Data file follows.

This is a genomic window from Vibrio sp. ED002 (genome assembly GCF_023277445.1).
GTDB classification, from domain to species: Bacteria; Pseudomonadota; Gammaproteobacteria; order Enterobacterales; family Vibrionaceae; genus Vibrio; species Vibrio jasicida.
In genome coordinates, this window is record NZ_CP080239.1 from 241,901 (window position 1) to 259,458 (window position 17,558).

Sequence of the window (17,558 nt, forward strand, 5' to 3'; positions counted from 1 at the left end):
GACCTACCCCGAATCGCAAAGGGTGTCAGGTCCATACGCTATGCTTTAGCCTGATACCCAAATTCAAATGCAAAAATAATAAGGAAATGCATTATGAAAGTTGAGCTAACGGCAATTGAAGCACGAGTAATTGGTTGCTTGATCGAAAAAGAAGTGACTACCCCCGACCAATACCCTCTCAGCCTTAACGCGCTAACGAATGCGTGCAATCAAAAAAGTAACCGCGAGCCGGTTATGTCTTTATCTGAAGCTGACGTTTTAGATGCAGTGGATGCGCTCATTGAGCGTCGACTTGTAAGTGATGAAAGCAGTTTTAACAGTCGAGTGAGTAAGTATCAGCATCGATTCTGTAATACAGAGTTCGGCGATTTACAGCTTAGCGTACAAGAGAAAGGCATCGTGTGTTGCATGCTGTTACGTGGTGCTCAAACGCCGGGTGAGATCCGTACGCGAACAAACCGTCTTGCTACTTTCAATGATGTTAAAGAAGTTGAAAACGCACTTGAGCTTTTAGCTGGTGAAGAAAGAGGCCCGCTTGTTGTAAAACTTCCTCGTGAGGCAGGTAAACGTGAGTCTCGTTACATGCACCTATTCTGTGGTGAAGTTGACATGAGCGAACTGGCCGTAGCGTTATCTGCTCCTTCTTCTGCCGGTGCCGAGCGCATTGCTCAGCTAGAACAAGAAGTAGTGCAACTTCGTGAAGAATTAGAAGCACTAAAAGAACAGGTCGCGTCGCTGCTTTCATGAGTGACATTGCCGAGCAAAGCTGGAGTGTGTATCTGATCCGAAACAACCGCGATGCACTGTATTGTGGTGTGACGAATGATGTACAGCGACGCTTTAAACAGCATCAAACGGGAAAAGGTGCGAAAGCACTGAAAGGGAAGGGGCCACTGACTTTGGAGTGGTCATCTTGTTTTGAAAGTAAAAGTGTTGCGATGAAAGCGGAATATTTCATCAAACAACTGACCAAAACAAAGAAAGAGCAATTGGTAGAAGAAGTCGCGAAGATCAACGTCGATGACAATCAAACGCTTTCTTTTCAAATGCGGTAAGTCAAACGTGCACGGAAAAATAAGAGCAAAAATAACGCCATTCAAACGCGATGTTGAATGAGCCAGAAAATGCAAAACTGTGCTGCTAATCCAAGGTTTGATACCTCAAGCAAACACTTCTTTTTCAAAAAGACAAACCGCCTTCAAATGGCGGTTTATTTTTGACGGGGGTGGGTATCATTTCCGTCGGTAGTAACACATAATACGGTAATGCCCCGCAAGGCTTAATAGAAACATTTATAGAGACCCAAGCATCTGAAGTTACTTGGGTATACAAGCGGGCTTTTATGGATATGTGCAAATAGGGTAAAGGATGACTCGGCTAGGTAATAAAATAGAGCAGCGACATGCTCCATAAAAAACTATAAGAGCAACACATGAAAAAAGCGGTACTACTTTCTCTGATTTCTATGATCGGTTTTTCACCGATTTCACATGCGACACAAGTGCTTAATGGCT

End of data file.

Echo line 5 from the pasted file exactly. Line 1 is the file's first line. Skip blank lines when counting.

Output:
GACCTACCCCGAATCGCAAAGGGTGTCAGGTCCATACGCTATGCTTTAGCCTGATACCCAAATTCAAATGCAAAAATAATAAGGAAATGCATTATGAAAGTTGAGCTAACGGCAATTGAAGCACGAGTAATTGGTTGCTTGATCGAAAAAGAAGTGACTACCCCCGACCAATACCCTCTCAGCCTTAACGCGCTAACGAATGCGTGCAATCAAAAAAGTAACCGCGAGCCGGTTATGTCTTTATCTGAAGCTGACGTTTTAGATGCAGTGGATGCGCTCATTGAGCGTCGACTTGTAAGTGATGAAAGCAGTTTTAACAGTCGAGTGAGTAAGTATCAGCATCGATTCTGTAATACAGAGTTCGGCGATTTACAGCTTAGCGTACAAGAGAAAGGCATCGTGTGTTGCATGCTGTTACGTGGTGCTCAAACGCCGGGTGAGATCCGTACGCGAACAAACCGTCTTGCTACTTTCAATGATGTTAAAGAAGTTGAAAACGCACTTGAGCTTTTAGCTGGTGAAGAAAGAGGCCCGCTTGTTGTAAAACTTCCTCGTGAGGCAGGTAAACGTGAGTCTCGTTACATGCACCTATTCTGTGGTGAAGTTGACATGAGCGAACTGGCCGTAGCGTTATCTGCTCCTTCTTCTGCCGGTGCCGAGCGCATTGCTCAGCTAGAACAAGAAGTAGTGCAACTTCGTGAAGAATTAGAAGCACTAAAAGAACAGGTCGCGTCGCTGCTTTCATGAGTGACATTGCCGAGCAAAGCTGGAGTGTGTATCTGATCCGAAACAACCGCGATGCACTGTATTGTGGTGTGACGAATGATGTACAGCGACGCTTTAAACAGCATCAAACGGGAAAAGGTGCGAAAGCACTGAAAGGGAAGGGGCCACTGACTTTGGAGTGGTCATCTTGTTTTGAAAGTAAAAGTGTTGCGATGAAAGCGGAATATTTCATCAAACAACTGACCAAAACAAAGAAAGAGCAATTGGTAGAAGAAGTCGCGAAGATCAACGTCGATGACAATCAAACGCTTTCTTTTCAAATGCGGTAAGTCAAACGTGCACGGAAAAATAAGAGCAAAAATAACGCCATTCAAACGCGATGTTGAATGAGCCAGAAAATGCAAAACTGTGCTGCTAATCCAAGGTTTGATACCTCAAGCAAACACTTCTTTTTCAAAAAGACAAACCGCCTTCAAATGGCGGTTTATTTTTGACGGGGGTGGGTATCATTTCCGTCGGTAGTAACACATAATACGGTAATGCCCCGCAAGGCTTAATAGAAACATTTATAGAGACCCAAGCATCTGAAGTTACTTGGGTATACAAGCGGGCTTTTATGGATATGTGCAAATAGGGTAAAGGATGACTCGGCTAGGTAATAAAATAGAGCAGCGACATGCTCCATAAAAAACTATAAGAGCAACACATGAAAAAAGCGGTACTACTTTCTCTGATTTCTATGATCGGTTTTTCACCGATTTCACATGCGACACAAGTGCTTAATGGCT